German automotive suppliers question traditional relationships

Exploding energy costs and a lack of customer cooperation are throwing Germany’s automotive suppliers off track, and making them question their long-standing ties to the sphere of the carmakers.

Seven industry associations, mostly steel/metals users, have reiterated in a joint press release their call for government support for a cap on energy prices, and broader electricity supply and company-oriented measures. The call comes on behalf of the associations for sheet metal forming (IBU), massive forming (IMU), hardening technology (IHT), powder metallurgy (FPM), metal goods (FMI), spring-makers (VDFI) and screw-makers (DSV).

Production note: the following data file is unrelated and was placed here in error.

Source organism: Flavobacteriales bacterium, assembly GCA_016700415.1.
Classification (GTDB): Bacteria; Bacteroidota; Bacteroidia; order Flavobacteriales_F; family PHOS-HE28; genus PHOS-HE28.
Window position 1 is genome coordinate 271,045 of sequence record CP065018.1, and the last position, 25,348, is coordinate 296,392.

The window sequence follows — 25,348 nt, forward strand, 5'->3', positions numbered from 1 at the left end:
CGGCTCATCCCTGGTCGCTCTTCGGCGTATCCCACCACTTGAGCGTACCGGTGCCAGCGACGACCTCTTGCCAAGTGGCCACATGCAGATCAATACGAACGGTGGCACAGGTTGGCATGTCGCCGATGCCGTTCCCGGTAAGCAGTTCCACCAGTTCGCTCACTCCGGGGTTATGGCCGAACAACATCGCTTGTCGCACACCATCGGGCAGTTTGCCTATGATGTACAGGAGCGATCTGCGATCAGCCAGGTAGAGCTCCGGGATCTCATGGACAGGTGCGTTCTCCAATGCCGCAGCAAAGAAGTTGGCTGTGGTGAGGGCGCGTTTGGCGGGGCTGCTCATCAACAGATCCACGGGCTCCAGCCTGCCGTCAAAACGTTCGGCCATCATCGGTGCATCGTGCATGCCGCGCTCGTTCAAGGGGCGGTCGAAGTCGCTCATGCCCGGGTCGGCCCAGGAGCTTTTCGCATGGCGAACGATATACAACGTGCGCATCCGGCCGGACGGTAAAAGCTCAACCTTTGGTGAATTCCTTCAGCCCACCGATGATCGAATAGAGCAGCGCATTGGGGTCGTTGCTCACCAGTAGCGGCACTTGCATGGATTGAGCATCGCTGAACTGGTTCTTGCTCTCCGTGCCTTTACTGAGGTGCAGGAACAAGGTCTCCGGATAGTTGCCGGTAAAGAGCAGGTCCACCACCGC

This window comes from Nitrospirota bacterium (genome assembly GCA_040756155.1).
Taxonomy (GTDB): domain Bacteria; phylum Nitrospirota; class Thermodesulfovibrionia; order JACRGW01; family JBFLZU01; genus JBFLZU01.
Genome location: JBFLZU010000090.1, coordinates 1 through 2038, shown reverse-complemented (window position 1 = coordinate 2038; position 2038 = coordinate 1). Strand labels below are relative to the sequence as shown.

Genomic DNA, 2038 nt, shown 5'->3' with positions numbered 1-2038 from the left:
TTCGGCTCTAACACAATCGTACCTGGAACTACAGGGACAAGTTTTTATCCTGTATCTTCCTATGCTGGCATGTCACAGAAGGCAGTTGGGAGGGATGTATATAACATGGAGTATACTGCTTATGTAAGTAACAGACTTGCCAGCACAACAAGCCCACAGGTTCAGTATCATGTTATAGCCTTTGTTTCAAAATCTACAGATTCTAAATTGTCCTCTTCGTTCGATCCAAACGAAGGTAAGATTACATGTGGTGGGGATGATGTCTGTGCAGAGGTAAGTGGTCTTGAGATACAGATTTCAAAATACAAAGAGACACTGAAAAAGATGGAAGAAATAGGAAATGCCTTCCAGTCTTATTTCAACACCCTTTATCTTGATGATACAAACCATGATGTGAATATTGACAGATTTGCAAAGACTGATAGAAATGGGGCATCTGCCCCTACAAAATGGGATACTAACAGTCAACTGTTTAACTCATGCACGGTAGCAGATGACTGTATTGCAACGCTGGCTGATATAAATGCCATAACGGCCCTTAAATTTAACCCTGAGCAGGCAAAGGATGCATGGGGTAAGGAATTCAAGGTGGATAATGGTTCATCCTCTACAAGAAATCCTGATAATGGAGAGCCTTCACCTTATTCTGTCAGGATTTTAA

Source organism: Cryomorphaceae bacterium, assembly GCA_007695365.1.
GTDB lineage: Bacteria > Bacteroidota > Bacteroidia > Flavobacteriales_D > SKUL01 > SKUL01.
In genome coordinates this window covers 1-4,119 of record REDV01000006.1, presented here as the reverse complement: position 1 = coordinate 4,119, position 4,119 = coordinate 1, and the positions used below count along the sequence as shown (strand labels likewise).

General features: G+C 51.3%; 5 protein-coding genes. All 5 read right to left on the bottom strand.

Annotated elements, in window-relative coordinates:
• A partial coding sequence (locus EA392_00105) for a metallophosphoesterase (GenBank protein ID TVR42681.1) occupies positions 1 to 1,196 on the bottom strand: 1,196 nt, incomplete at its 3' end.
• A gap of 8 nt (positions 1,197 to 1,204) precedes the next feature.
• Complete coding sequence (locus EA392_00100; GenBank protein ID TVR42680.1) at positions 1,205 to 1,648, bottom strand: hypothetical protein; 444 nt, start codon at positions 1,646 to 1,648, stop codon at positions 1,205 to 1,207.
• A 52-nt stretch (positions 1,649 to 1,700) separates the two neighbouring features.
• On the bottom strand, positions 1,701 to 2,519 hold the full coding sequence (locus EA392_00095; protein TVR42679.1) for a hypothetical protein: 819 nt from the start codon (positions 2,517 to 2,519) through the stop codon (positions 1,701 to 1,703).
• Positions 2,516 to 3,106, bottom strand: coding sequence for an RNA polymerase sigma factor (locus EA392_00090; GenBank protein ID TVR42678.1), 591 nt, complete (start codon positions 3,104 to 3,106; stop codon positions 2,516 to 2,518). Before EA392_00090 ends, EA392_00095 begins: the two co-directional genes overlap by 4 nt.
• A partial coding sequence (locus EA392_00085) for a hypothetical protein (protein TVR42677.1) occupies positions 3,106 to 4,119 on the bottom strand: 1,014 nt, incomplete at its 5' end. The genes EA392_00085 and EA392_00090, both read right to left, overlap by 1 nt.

The current relief package presented by the government some days ago will not succeed in steering companies back onto a safe route, they argue. Electricity price increases are currently peaking at 15 times those in the previous year, and at a 1,000% increase for gas prices. “It’s five to twelve,” warns IBU managing director Bernhard Jacobs. “If the state doesn’t cap energy prices now, it will ruin companies and many thousands of jobs in no time.”

According to the letter, carmakers still have the attitude that energy and logistics costs need to be solved by suppliers. They are playing for time and using the term “pain-sharing”, Kallanish hears from Jacobs. However, their strategy could fail: the first suppliers are thinking about leaving the automotive supply chain, he admonishes.

Many suppliers are looking for new business fields and cooperative customers, because they are tired of the old negotiating rituals, he says. He wonders if the carmakers will recognise this danger in time.

Christian Koehl Germany